Yesterday, the Monetary Authority of Singapore (MAS) officially published what will be the regulatory framework for stablecoin providers who wish to operate legally within the country.
The framework is not intended to downgrade the stablecoin industry, but rather to provide a number of protections to investors in order to limit the risk of insolvency on the part of companies engaged in the issuance of this token topology.
Those who wish to adhere to the Singapore regulatory framework will have to meet certain requirements.
Full details below.
Singapore’s MAS issues framework for stablecoin regulation: all requirements for providers
The central banking institution of the State of Singapore, also known as the Monetary Authority of Singapore (MAS) on Tuesday issued a new framework regarding the regulation of stablecoins within the country.
The work by the regulators started in October 2022 and we have finally reached a turning point.
From now on, any issuer of crypto tokens pegged to the value of the Singapore dollar or any of the G10 currencies, including the euro, dollar, yen, pound sterling and Swiss francs, will have to comply with a number of requirements and ensure a high degree of stability.
In particular, the new stablecoin regulation stipulates that providers will be obliged to maintain a minimum capital base in parallel with other illiquid assets to limit the risk of insolvency.
Moreover, they will have to return the nominal value of single-currency stablecoins (SCS) within five business days to holders who request redemption, as well as to publish in detail the mechanisms for maintaining the peg and minimising volatility.
The results of audits of reserves and the documentation of their custody, as well as information regarding legal rights in the hands of investors, will also have to be adequately communicated to the relevant supervisory bodies.
The ultimate goal is to expand the stablecoin niche within Singapore without running the risk of a colossal failure as happened to UST and its Terra/Luna issuer that caused investors to lose billions of dollars.
In fact, this type of operational regulation, as emphasised by the deputy director-general for financial supervision of the MAS, Ho Hern Shin, is intended to support the cryptocurrency and crypto token market anchored to a central currency. These are his words on the news:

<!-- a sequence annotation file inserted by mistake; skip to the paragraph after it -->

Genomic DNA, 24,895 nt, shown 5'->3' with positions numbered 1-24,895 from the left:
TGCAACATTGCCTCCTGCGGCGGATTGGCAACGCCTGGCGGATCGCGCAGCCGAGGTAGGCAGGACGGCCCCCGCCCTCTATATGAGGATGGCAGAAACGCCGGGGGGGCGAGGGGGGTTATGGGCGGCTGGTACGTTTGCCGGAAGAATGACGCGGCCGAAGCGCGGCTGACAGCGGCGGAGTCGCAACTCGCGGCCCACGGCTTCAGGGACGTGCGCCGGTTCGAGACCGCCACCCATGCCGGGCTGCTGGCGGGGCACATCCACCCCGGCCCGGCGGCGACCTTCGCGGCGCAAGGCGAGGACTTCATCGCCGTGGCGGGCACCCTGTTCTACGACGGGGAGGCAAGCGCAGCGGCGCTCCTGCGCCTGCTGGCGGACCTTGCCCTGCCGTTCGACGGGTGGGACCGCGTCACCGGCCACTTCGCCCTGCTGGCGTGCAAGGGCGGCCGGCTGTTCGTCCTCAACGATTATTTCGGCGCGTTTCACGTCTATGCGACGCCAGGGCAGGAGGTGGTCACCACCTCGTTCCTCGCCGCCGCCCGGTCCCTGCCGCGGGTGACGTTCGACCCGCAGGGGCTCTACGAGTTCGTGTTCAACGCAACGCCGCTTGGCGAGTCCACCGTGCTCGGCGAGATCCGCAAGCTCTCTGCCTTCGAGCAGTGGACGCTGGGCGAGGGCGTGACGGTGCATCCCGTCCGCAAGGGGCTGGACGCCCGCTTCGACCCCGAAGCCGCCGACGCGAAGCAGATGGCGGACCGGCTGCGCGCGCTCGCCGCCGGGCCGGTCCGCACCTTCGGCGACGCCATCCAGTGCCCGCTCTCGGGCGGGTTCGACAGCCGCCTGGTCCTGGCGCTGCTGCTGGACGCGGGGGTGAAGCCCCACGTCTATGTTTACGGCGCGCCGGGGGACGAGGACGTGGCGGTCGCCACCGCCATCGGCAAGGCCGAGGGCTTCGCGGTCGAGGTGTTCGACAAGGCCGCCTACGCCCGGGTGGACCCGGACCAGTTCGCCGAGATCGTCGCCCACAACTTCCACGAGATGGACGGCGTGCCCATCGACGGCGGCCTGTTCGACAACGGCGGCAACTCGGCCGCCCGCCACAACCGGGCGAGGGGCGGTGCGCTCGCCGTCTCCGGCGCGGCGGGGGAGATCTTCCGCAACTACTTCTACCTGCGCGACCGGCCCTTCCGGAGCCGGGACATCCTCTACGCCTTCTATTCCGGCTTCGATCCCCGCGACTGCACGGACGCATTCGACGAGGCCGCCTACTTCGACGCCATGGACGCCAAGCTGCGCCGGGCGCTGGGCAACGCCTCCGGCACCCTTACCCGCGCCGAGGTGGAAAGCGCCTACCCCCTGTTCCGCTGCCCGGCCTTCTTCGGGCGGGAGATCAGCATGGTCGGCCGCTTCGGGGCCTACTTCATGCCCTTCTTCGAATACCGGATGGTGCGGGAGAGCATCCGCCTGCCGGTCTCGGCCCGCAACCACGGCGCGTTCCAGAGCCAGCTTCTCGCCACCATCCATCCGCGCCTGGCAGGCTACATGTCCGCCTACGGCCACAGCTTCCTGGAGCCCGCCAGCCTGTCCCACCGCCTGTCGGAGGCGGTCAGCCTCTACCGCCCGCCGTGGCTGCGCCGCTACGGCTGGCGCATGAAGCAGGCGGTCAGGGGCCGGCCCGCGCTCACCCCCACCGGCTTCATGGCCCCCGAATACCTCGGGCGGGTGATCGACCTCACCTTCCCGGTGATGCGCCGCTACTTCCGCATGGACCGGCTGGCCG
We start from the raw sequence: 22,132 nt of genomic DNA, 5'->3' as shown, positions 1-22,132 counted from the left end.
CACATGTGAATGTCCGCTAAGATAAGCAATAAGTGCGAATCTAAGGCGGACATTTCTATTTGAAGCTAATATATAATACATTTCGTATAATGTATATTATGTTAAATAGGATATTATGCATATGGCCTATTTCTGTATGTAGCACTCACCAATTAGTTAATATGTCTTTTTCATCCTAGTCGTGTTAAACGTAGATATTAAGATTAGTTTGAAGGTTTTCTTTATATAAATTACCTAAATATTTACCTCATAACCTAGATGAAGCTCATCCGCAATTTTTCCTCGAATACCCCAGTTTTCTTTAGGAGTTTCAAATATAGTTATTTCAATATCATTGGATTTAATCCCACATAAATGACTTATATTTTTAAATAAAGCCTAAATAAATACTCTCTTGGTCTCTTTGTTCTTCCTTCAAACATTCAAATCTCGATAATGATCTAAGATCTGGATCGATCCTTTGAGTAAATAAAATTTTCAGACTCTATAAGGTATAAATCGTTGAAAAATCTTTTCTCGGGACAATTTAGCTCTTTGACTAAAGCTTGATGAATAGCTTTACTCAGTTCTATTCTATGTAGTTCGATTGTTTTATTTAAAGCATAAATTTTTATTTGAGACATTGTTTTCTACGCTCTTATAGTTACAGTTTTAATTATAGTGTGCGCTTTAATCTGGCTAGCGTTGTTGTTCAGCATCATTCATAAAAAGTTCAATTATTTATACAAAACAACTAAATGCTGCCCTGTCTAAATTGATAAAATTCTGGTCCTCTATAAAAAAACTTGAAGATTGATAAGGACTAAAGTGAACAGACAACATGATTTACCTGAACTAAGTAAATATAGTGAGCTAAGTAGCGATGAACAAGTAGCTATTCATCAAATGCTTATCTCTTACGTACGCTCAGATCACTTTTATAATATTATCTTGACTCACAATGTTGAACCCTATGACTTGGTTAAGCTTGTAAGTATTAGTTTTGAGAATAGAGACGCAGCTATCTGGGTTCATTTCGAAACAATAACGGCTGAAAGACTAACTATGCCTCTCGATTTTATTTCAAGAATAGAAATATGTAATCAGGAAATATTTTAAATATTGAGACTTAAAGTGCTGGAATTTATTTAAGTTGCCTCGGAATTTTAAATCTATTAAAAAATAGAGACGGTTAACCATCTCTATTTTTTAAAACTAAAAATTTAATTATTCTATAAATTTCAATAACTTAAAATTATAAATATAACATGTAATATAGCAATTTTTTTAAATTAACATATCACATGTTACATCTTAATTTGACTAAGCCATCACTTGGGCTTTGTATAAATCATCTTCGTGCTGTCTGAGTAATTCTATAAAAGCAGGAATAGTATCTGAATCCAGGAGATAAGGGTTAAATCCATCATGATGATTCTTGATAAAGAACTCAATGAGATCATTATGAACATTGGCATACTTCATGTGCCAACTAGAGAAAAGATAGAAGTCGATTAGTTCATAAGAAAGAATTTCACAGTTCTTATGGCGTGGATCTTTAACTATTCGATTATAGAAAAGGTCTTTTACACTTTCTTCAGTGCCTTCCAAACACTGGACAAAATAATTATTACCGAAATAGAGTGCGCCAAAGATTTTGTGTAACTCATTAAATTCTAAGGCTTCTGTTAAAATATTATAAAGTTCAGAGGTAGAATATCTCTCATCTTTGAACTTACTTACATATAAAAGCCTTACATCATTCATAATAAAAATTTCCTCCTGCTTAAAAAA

“MAS’s stablecoin framework aims to facilitate the use of stablecoins as a credible digital medium of exchange and as a bridge between fiat and digital asset ecosystems.”
Ho Hern Shin urged all Stablecoin issuers operating in the State of Singapore to adapt early for compliance so as to be ready as soon as the regulation comes into effect.
The MAS also clarified that the issuance, use or circulation of other stablecoins that do not fall within the types described in the framework will not be prohibited, again highlighting its flexibility in this area.
This is its response to the public consultation:
“these stablecoins, including SCS issued outside Singapore or pegged to other currencies or assets, will continue to be subject to the current DPT [Digital Payment Token] regulatory regime.”
The state of the stablecoin market: Tether (USDT) in the lead
Singapore and regulations aside, let’s now take a look at the overall stablecoin market to take stock of the situation.
Since the beginning of the year, the dominance of Tether (USDT) has been increasingly consolidated from $66.2 billion to the current $83.4 billion.
In June in particular, a new all-time high was reached for the asset’s market capitalisation (which coincides with the circulating supply), signalling strong demand for OTC investors amid market uncertainties.
Comparing USDT to other more capitalised stablecoins such as USDC, DAI and BUSD we can see that the former has a 67% dominance.
This is followed by USDC taking the silver medal with 20.8% of the supply within the broader stablecoin market, while DAI and BUSD compete for bronze with 3.17% and 2.7% dominance respectively.It should be noted that BUSD’s presence will surely diminish as time goes on, as a few months ago the SEC ordered Paxos and Binance to stop issuing stablecoin as it constitutes an unregistered financial security.
It is also very interesting to note that outside of the dollar market, which constitutes about 99% of the stablecoins currently in circulation, the euro leads the ranking and is well ahead of the Australian dollar, the British pound, the Canadian currency, the Hong Kong dollar and the Chinese currency.
In particular, the euro dominates this niche with 92%, followed by the Australian dollar with 4% and the British pound with 3%.
These figures show how the market for non-dollar stablecoins, already almost non-existent in terms of capital, is highly concentrated in the euro.
Stablecoins with pegs other than the euro and the dollar are still quite insignificant, with few applications and concentrated around a single issuer.
Within Singapore’s new Stablecoin regulations, however, there are constraints for all cryptocurrencies linked to the value of the Singapore dollar or any G10 currency.
This is because the country probably believes that in the future this scenario will evolve and we will no longer see such dominance.